If a state violates international law it is responsible to immediately cease the unlawful conduct, and offer appropriate guarantees that it will not repeat the illegal actions in the future. The state also has a responsibility to make full reparations for the injury caused, which include both material and moral damage.
The rights to reparations is part of the right of victims to remedy for violations of their rights. The above are fundamental principles of international customary law.
Read more about international customary law
What is meant by reparations?
Reparations can take the form of restitution, compensation, rehabilitation or satisfaction.
- Restitution: To re-establish the situation which existed before the violation was committed, as long as it is not materially impossible or involves a disproportional burden either by returning the material or if this is not possible, by paying the value of it. Examples: releasing persons who have been illegally detained, return property that was illegally seized.
- Compensation: Financial compensation for the damages caused (in addition to the value of material that could not be restituted). It includes compensation for material damages that can be valued in money, such as loss of income and treatment for physical harm; or non-material damages, such as lost opportunities of education, as well as mental harm etc.
- Rehabilitation: As money can never undo psychological harm and trauma caused by violations of international humanitarian law (IHL) and human rights, rehabilitation shall be offered for the victims’ healing process. Rehabilitation should include medical and psychological care as well as legal and social services.
- Satisfaction: Acknowledgement of the breach, an expression of regret or a formal apology by the violating state.
Who has the right to reparations?
Both individual victims and states can claim reparations from the responsible state.
When two parties to an armed conflict sign a peace agreement, the victims' right to reparations cannot be negotiated away. It is a non-derogable, fundamental principle in international law that war victims have the right to reparations.
Where to enforce reparations?
The right of victims to reparations can be enforced either on the international or the national levels.
- Individuals may claim damages in a national court of the violating state, international or regional courts, or before a court of a third state in certain cases. For example, the United States allow foreign nationals to sue any state before its national courts under the Alien Tort Claims Act.
- Claims between two states can be brought to the International Court of Justice (ICJ) in the Hague. The Court can also issue an advisory opinion that may recommend reparations be provided by the violating state.
- States can also, through an agreement, set up their own arbitration tribunals.
- Reparations can also result from a UN Security Council resolution, which can establish an obligatory reparation mechanism. For example, after the Iraqi invasion of Kuwait, a UN Compensation Committee (UNCC) was established as a result of such a resolution, through which Iraq paid damages to numerous of companies, states, and individual victims who suffred damages in Kuwait.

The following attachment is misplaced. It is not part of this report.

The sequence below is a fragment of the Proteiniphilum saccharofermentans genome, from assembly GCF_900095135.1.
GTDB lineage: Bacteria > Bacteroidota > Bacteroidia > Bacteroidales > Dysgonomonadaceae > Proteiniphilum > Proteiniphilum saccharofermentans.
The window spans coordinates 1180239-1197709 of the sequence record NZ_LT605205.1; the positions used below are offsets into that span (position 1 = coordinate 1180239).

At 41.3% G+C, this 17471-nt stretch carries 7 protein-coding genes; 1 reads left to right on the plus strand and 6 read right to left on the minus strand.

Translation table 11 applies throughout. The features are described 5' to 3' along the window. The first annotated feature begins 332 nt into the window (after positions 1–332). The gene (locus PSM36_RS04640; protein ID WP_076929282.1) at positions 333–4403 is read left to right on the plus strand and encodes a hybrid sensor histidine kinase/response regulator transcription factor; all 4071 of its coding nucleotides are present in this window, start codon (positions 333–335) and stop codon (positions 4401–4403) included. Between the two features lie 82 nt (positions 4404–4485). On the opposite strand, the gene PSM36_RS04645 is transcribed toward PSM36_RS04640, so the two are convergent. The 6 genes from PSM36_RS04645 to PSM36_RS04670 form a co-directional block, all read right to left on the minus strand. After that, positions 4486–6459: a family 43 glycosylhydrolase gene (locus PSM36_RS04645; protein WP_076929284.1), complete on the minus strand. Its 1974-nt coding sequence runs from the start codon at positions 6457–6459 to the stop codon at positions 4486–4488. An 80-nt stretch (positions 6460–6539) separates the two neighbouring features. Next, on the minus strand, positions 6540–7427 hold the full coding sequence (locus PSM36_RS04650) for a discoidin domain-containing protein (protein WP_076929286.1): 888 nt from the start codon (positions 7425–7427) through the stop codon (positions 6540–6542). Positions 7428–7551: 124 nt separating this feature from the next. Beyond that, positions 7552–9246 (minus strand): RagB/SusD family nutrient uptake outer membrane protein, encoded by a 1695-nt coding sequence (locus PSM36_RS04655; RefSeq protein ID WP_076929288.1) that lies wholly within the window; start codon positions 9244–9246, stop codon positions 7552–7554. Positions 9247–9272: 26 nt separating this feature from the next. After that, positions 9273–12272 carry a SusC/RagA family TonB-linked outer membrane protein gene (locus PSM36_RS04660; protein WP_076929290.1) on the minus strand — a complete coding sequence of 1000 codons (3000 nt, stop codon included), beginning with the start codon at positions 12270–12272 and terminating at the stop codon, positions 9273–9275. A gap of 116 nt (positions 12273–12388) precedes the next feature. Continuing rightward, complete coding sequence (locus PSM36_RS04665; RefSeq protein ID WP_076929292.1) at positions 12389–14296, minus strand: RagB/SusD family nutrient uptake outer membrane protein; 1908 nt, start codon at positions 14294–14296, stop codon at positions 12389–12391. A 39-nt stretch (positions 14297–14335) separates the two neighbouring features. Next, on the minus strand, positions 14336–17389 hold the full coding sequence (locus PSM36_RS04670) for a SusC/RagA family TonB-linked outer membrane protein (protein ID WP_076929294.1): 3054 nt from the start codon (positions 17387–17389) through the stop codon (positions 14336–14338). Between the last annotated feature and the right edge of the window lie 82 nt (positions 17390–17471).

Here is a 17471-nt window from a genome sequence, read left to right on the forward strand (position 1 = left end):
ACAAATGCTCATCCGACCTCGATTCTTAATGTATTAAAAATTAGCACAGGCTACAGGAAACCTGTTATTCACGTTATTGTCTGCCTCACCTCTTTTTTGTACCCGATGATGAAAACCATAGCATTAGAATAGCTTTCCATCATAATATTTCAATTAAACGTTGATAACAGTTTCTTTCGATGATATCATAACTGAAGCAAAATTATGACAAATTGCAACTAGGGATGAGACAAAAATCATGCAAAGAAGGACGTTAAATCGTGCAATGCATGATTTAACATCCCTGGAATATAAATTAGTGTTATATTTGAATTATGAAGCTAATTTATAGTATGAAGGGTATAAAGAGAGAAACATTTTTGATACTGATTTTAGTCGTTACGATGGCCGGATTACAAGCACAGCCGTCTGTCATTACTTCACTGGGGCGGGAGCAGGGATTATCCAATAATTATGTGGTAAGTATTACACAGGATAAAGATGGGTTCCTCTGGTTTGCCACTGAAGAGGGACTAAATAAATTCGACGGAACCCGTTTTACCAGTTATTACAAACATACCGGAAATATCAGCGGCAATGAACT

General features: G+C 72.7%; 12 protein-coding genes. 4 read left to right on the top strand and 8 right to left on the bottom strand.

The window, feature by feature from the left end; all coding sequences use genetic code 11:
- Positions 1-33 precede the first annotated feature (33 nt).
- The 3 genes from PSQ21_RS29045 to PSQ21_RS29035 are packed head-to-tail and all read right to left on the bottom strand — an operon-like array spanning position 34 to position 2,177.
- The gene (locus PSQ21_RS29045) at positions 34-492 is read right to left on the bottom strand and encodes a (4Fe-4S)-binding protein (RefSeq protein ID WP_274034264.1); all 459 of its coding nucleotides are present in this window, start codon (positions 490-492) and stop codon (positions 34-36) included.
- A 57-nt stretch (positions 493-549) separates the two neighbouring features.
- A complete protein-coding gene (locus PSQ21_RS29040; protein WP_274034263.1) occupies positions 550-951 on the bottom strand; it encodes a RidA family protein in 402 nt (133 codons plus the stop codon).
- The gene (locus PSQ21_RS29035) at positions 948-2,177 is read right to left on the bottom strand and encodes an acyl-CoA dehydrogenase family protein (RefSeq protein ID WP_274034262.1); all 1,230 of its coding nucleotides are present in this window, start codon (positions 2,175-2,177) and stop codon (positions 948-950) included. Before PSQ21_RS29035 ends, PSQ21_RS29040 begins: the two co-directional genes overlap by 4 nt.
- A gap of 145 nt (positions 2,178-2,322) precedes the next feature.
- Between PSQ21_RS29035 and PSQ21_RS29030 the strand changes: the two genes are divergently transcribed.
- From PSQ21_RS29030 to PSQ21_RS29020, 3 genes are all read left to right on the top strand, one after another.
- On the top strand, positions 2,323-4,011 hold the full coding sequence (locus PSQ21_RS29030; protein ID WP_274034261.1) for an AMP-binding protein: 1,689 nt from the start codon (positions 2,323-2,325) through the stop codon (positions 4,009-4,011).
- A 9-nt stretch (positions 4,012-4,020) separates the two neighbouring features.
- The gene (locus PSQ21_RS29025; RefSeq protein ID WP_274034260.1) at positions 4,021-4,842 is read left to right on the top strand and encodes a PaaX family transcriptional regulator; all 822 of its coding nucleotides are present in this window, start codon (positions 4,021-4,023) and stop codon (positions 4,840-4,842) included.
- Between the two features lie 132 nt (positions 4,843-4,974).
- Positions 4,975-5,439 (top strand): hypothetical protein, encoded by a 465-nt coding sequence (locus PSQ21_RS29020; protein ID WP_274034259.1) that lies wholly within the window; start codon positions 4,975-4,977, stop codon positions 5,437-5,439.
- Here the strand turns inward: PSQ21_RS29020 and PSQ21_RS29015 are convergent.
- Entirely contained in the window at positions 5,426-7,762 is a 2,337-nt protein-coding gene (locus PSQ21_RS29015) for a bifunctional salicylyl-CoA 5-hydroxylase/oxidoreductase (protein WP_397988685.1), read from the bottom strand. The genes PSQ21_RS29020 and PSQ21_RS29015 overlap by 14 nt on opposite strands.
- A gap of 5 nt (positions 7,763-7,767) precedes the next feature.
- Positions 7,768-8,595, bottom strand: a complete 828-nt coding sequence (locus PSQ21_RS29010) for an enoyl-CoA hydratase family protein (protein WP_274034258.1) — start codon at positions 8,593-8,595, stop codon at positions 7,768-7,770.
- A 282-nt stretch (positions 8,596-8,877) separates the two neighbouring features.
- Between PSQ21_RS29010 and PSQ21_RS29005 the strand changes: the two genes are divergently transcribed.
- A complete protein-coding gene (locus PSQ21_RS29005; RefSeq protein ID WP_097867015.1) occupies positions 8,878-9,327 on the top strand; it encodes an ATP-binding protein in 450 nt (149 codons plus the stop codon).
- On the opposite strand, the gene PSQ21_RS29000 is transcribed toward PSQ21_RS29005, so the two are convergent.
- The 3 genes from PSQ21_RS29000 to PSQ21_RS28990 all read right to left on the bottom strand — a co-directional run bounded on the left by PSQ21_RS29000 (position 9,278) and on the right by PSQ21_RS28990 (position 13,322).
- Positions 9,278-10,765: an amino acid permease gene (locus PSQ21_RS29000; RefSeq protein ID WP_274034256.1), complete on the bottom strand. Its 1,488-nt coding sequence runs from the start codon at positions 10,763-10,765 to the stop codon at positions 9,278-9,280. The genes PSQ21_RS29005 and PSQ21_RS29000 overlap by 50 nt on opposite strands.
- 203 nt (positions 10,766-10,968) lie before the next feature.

- States may introduce their own reparations programs. For example, Argentina, after the military dictatorship in the 1980's set up such programs, whereby mass number of individuals received damages, without having to stand the same high threshold for evidence as in a court. Agreements between states ended up in reparations programs such as the one between Germany and Israel for violations of the Nazi regime in the Second World War.
- In states with a past of massive violations of human rights and IHL, Truth Commissions can be a way to reconcile a divided country, and make reparations in form of satisfaction to the victims. Truth Commissions are not judicial bodies, which deals with criminal punishment but they allow the stories on violations to be told. Truth Commissions were, for example, set up in South Africa after the Apartheid regime, in Sierra Leone after the internal war, and in many South American countries after fallen dictatorships.
Read more about enforcement of IHL
Uganda vs. Congo
In late 2005, the International Court of Justice (ICJ) heard a case between Uganda and the Democratic Republic of Congo. The case focused on Uganda's armed activities, during its military occupation of the Ituri district inside the territory of Congo.
The Court held that Uganda, among other things, had committed acts of killing and torture towards the civilian population in Congo, destroyed villages and buildings, and had failed to distinguish between civilian and military targets.
Uganda, as an occupying power of Congolese territory, was held guilty for failing to respect and ensure respect for human rights and international humanitarian law, and was condemned to make reparations to Congo.
How to enforce reparations?
Since there is no international police that can make sure that states provide reparations, and the international community rarely forces such remedies on the violating state, the rights of victims depend mostly on mobilizing political will - nationally and internationally - to ensure rights are protected.
A state who refuses to provide remedies risks loosing its reputation and good will among civil society organizations, and the international community.